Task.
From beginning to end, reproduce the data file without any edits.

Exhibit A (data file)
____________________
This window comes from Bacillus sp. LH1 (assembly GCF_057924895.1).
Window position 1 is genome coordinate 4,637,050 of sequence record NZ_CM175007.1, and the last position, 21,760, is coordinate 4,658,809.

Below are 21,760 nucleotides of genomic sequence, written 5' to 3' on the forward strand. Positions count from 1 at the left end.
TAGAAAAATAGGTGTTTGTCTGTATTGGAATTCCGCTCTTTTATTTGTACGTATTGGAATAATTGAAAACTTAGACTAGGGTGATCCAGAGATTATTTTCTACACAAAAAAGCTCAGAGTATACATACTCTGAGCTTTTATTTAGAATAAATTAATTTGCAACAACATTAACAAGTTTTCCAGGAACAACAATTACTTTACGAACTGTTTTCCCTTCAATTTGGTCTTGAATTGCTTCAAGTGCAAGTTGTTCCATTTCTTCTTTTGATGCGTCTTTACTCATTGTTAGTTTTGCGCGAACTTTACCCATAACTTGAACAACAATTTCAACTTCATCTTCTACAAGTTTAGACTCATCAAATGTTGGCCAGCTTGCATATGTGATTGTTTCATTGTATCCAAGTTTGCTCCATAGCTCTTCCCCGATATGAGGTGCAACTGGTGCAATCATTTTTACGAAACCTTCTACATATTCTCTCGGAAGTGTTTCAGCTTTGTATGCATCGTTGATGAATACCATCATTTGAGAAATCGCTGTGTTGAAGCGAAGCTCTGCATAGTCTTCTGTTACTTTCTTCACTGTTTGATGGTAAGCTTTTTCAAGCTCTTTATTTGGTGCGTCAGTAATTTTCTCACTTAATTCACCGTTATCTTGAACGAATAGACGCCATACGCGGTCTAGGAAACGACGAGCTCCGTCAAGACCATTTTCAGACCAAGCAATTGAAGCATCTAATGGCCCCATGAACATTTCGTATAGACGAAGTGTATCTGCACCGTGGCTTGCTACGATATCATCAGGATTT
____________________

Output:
This window comes from Bacillus sp. LH1 (assembly GCF_057924895.1).
Window position 1 is genome coordinate 4,637,050 of sequence record NZ_CM175007.1, and the last position, 21,760, is coordinate 4,658,809.

Below are 21,760 nucleotides of genomic sequence, written 5' to 3' on the forward strand. Positions count from 1 at the left end.
TAGAAAAATAGGTGTTTGTCTGTATTGGAATTCCGCTCTTTTATTTGTACGTATTGGAATAATTGAAAACTTAGACTAGGGTGATCCAGAGATTATTTTCTACACAAAAAAGCTCAGAGTATACATACTCTGAGCTTTTATTTAGAATAAATTAATTTGCAACAACATTAACAAGTTTTCCAGGAACAACAATTACTTTACGAACTGTTTTCCCTTCAATTTGGTCTTGAATTGCTTCAAGTGCAAGTTGTTCCATTTCTTCTTTTGATGCGTCTTTACTCATTGTTAGTTTTGCGCGAACTTTACCCATAACTTGAACAACAATTTCAACTTCATCTTCTACAAGTTTAGACTCATCAAATGTTGGCCAGCTTGCATATGTGATTGTTTCATTGTATCCAAGTTTGCTCCATAGCTCTTCCCCGATATGAGGTGCAACTGGTGCAATCATTTTTACGAAACCTTCTACATATTCTCTCGGAAGTGTTTCAGCTTTGTATGCATCGTTGATGAATACCATCATTTGAGAAATCGCTGTGTTGAAGCGAAGCTCTGCATAGTCTTCTGTTACTTTCTTCACTGTTTGATGGTAAGCTTTTTCAAGCTCTTTATTTGGTGCGTCAGTAATTTTCTCACTTAATTCACCGTTATCTTGAACGAATAGACGCCATACGCGGTCTAGGAAACGACGAGCTCCGTCAAGACCATTTTCAGACCAAGCAATTGAAGCATCTAATGGCCCCATGAACATTTCGTATAGACGAAGTGTATCTGCACCGTGGCTTGCTACGATATCATCAGGATTT